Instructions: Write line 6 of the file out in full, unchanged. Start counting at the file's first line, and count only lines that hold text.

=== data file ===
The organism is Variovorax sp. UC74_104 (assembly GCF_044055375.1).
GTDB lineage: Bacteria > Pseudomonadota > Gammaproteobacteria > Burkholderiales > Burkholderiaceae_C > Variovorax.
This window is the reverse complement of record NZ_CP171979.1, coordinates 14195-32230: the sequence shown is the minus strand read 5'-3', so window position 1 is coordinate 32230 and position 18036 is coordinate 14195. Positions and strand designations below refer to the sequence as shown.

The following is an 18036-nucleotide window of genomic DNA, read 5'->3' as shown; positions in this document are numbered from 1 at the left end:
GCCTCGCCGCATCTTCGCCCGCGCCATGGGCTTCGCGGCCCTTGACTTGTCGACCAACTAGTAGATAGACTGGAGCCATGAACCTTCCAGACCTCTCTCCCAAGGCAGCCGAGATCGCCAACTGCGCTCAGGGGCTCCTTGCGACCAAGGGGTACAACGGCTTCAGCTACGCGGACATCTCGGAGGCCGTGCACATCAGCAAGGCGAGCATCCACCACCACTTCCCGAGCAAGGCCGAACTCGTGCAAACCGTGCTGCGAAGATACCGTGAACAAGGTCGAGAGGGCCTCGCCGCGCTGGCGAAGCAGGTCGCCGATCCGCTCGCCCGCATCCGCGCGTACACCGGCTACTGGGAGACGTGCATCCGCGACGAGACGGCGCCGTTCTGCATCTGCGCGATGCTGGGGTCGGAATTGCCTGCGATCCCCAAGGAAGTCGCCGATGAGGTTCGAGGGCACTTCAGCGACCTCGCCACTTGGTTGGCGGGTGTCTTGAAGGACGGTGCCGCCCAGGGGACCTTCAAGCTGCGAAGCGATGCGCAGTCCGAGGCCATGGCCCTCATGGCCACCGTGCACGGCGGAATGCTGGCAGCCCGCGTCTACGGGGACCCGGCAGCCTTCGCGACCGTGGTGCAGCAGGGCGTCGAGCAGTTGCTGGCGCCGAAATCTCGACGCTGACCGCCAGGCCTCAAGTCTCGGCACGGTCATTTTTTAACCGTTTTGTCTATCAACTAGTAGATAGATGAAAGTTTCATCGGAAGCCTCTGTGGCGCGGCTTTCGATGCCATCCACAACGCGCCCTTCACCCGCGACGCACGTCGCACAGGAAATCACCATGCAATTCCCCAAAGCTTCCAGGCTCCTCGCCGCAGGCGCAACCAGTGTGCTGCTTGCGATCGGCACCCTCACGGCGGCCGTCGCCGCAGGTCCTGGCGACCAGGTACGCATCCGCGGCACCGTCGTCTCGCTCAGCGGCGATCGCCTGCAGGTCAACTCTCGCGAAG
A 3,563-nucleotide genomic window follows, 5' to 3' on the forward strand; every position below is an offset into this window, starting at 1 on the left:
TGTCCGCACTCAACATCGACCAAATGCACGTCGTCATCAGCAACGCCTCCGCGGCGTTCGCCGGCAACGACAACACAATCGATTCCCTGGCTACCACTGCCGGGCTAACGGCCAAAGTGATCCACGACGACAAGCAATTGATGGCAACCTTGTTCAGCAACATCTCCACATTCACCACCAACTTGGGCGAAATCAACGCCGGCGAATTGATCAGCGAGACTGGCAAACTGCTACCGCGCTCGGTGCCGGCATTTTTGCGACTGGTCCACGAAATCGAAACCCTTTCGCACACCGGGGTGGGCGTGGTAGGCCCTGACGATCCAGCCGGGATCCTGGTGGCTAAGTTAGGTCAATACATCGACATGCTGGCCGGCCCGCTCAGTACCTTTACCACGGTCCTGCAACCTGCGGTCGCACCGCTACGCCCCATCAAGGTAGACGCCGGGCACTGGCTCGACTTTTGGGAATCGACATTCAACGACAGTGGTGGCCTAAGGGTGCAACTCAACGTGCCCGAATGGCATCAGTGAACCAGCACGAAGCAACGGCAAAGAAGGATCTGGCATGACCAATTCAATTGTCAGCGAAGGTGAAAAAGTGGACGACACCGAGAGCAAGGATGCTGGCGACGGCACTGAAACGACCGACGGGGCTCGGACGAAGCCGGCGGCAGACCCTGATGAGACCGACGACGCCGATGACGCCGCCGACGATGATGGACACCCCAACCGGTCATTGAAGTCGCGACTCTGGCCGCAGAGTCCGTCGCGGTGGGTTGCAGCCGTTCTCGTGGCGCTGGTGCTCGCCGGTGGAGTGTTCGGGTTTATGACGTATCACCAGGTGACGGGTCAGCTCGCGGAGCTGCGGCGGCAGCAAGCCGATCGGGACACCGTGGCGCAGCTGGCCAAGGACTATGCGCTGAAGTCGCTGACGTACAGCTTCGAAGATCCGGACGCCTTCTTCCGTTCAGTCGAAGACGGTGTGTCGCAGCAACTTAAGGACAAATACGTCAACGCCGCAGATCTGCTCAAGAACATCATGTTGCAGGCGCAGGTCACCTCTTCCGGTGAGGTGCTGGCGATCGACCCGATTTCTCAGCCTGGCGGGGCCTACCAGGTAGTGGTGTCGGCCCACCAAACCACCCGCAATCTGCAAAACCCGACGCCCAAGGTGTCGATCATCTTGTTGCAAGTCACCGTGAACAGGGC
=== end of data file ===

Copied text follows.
A 3,563-nucleotide genomic window follows, 5' to 3' on the forward strand; every position below is an offset into this window, starting at 1 on the left: